The decision is said to rest in the hands of the Russian Federal Space Agency (Roscosmos) and NASA.
In 2001, NASA attempted to prevent Dennis Tito from becoming the first self-funded citizen space explorer to visit the International Space Station. At the time, NASA’s actions were based on highly charged politics and disagreements between Roscosmos and NASA, as well as apparent personal animosity on the part of NASA Administrator Dan Goldin. United States Senator (and former Mercury astronaut) John Glenn said the time had not yet come for the United States government to “permit more people in space.” (He did not bother to mention how he had used his political office to snag a free ride for himself on the Space Shuttle.) Dan Goldin even questioned Tito’s patriotism.
Fortunately, that ugly atmosphere is long past. NASA is generally supportive of citizen space exploration these days, and there is no political opposition to Brightman’s trip. Rather, it is operational considerations that may interfere.
Soyuz taxi flights normally visit the International Space Station for a period of about eight days. NASA and Roscosmos are considering extending a 2015 visit to one month, however. If that happens, Brightman would have to give up her seat to a scientific researcher, who would perform some short-term experiments aboard the space station.
Roscosmos manned space flight director Alexei Krasnov had previously indicated that Russia might consider carrying two paying customers on the 2015 taxi flight. So, it would be theoretically possible for Russia to fly Brightman and the researcher. It’s unknown whether Brightman would want to spend that long aboard the space station, however, and pricing policy to longer-duration stays have not been worked out.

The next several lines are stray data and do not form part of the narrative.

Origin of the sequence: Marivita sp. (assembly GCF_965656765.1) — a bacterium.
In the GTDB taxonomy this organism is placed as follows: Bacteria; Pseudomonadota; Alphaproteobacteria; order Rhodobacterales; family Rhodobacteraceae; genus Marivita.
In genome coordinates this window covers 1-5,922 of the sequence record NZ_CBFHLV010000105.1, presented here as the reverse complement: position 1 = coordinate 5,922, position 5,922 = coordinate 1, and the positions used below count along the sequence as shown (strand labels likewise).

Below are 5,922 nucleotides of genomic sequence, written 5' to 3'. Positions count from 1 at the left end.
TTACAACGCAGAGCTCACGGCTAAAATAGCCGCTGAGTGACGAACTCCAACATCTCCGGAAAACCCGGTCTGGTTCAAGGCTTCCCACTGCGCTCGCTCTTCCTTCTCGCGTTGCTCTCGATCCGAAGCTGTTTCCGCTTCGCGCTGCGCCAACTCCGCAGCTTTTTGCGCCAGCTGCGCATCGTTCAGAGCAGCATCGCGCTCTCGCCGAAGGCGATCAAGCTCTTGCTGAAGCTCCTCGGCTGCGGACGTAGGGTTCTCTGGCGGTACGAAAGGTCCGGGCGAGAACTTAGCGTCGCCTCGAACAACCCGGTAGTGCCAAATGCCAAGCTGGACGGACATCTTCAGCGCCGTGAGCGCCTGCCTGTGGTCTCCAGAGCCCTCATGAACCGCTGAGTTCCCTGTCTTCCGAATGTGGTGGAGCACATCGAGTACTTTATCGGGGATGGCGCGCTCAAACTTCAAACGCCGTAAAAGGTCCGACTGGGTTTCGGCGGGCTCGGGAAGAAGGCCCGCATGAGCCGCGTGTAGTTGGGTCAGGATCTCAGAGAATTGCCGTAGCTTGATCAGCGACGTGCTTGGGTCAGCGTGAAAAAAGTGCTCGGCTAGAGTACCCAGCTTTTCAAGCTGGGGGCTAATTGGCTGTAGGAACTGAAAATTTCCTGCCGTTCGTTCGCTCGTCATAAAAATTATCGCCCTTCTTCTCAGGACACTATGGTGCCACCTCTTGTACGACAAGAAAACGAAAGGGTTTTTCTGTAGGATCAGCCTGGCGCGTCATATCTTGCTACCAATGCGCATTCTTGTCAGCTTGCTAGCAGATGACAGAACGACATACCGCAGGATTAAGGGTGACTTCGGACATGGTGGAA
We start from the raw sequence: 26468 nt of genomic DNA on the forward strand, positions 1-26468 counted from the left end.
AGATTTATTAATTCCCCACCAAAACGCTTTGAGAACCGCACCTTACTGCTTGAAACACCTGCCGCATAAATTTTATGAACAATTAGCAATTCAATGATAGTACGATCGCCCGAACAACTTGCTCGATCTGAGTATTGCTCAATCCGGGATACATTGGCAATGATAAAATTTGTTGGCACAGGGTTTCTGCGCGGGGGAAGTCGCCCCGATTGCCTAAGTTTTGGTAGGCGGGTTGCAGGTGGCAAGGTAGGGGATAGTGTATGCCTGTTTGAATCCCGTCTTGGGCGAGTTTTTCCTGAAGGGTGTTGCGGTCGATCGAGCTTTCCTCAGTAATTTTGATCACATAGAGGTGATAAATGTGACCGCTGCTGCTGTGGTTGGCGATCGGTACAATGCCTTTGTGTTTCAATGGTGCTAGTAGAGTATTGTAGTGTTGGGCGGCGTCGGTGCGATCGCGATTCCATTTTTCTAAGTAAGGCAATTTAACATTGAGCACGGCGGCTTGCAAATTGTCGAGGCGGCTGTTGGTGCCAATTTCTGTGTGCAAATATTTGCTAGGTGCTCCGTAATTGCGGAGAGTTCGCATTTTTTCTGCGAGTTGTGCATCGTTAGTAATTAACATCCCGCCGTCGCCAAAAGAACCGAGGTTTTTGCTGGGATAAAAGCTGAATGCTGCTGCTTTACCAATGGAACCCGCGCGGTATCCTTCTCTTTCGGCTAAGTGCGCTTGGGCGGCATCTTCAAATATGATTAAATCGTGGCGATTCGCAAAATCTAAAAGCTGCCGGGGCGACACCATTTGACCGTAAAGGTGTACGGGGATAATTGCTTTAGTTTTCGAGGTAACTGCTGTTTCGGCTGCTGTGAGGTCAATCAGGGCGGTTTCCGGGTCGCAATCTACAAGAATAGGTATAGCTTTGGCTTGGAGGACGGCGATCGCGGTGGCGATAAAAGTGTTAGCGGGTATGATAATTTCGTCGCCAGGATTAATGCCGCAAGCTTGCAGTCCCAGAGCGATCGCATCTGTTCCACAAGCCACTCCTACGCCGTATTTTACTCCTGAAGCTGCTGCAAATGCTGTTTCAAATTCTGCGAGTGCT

This situation points to multiple deficiencies in the current system for citizen space explorers. A more flexible (and, preferably, much cheaper) means of Earth-to-orbit transportation is needed. Beyond that, however, there is a need for an on-orbit destination, such as Bigelow’s Space Station Alpha, which is not subject to the conflicting requirements of ISS. This is especially true since the expected start of SpaceX crew taxi service to the International Space Station has been pushed back to 2017, due to the failure of Congress to provide full funding, and may slip further due to the NASA budget sequester. (The plan of record calls for ISS to continue operating until 2020, although that date may be extended again. The station was originally scheduled to be deorbited in 2016. It can, no doubt, be operated safely for some time beyond 2020, but Boeing engineers have warned there are limits to how long the lifetime of ISS modules can be stretched.)
In the near term, it’s possible that some individuals who can afford orbital missions will choose to forgo them for suborbital flights which will be available on much more convenient schedules. Others will want to do both. (Brightman has purchased a ticket for Virgin Galactic’s SpaceShip Two as well as a ride on Soyuz. It will be interesting to see which she flies on first.) In the mid-term, we expect that both orbital and suborbital exploration will grow, but suborbital will grow faster due to the marked price advantage.
If Brightman’s ISS trip gets delayed, it’s conceivable she could end up exchanging her ticket for a trip to Bigelow’s Alpha station, which Bigelow expects to begin launching in 2015. If that happens, Cirque du Soleil founder Guy Laliberté, who visited ISS in 2009, might go down in history as the last citizen space explorer to visit that station.
One thing seems clear: ISS is unlikely to evolve into “Alpha Town,” as Rick Tumlinson predicted in 1997. Bigelow’s Alpha station is much more likely to evolve into Alpha Town than ISS is.